Ganesh Bhoir from Ketlipada of Aarey colony in Mumbai sits idle at his home now. He used to go for work in Andheri but as Mumbai is currently under lockdown, Ganesh has nothing to do to earn a living. "Like last year, this time also we are without work, without money. There is serious question of survival. What will we eat if this continues for another month?," asked Ganesh. The question is not haunting only Ganesh but almost 10 thousand tribals in Mumbai. A year on, the lockdown has again made them helpless.
Mumbai is the financial capital of India. But very few people know the tribal habitats in Mumbai. There were total 222 tribal bastis (or paada, in Marathi) in Mumbai. But gradually, only 59 bastis are left now as others merged into the development of the city. Of these 59, total 27 are in Aarey colony, nine in Gorai area and remaining in the Sanjay Gandhi National Park.
Mumbai has been under lockdown for the second Covid-19 wave since April 14. This has enormously affected the livelihood of marginalised people staying in Mumbai. An estimated 10,000 tribals have also been hugely affected.
Prakash Bhoir works in Mumbai municipality's water department. He is also from Ketlipada, Aarey colony. As he is a government servant, he is saved from financial miseries that his fellow brothers and sisters are facing.
"The situation is so bad that people are surviving by fishing in Vihar lake. Some have grown vegetables in the jungle. They sell it in the morning time on the periphery of the jungle. But that's not the option for others. The lockdown has snatched work from many many people," says Prakash Bhoir.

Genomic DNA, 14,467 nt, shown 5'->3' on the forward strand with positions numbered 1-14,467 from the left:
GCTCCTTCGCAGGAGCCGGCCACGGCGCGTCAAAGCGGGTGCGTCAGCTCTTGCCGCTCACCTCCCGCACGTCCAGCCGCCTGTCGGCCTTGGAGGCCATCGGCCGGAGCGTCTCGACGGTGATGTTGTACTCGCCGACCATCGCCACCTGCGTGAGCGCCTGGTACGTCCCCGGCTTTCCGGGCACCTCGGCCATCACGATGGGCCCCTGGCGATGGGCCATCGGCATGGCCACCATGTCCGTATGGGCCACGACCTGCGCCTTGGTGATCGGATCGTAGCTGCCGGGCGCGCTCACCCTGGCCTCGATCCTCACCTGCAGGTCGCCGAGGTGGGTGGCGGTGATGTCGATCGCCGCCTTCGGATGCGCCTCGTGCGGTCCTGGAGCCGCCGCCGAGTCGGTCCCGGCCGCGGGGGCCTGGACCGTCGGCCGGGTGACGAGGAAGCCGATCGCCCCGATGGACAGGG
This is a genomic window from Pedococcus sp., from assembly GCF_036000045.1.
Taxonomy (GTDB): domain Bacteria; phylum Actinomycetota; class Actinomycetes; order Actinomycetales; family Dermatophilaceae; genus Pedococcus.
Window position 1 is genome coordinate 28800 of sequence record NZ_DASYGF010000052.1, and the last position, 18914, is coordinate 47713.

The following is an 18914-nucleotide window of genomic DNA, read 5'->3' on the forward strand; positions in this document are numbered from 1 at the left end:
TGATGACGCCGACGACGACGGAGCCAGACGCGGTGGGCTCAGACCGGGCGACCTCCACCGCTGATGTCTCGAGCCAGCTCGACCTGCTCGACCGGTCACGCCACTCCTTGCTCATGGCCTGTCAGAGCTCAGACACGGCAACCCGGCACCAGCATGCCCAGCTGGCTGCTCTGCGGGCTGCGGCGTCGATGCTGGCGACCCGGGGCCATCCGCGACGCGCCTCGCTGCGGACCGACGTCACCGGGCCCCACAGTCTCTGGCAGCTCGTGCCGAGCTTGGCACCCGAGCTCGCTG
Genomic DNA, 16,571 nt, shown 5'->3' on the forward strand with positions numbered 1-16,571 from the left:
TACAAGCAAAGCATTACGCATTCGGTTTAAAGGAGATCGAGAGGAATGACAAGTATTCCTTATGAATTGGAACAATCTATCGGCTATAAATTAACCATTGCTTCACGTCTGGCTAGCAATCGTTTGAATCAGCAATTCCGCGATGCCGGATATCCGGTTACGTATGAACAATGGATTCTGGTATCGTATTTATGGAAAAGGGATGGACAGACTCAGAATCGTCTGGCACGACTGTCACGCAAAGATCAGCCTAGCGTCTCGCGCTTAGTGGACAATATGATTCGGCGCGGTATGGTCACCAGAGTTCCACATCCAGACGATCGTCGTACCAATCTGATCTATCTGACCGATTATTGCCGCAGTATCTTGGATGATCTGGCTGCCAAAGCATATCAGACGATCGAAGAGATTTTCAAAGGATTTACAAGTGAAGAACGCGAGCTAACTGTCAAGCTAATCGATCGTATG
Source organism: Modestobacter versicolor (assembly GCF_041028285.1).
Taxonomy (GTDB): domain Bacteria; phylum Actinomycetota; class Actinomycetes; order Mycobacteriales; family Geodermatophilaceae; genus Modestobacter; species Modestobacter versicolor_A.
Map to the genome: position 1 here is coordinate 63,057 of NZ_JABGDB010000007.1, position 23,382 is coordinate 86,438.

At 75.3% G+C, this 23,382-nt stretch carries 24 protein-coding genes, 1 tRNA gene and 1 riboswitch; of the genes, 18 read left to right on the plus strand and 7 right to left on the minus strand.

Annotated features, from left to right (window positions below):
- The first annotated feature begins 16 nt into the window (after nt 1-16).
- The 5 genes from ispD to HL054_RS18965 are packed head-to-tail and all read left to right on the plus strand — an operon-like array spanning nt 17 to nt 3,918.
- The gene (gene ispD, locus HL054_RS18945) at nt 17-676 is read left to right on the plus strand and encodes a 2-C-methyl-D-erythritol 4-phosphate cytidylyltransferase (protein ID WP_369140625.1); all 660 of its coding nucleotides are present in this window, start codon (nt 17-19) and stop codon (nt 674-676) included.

The women from their tribal families used to work housemaids. But since the lockdown and the second wave, very few gated housing societies are allowing them to enter.
Mangal Kacharu Bhoye from Gorai village is one of those women who used to work as a housemaid. "The housing societies are not allowing housemaids, cleaning workers inside. Also there are many cases in the societies. So we are also not taking the risk to go to work. This has stopped our earning completely," says Mangal.
The Maharashtra government has brought a scheme to help such housemaids. But Mangal has not received anything till now. "Our organisation has given name and bank details. But we have not got anything yet," she says.
The state government has also announced food grains from ration shops for the poor. But that is not enough. "They are giving just rice and wheat. Is that enough for a person?" asks Anant Bhoye who lives in Gorai village. There has been a demand to provide at least onion and potato at the ration shops. Many organisations have been requesting the state government to start this. But nothing has happened on this front yet.
The scheme regarding monetary help to tribals is also under official process. The financial assistance of Rs 2000 per family plus essential goods worth Rs 2000 is supposed to be given under this scheme. But as the list of beneficiaries is yet to be finalised, the tribals have not get the money or the goods. It appears largely impossible for them to get on without assistance from the government.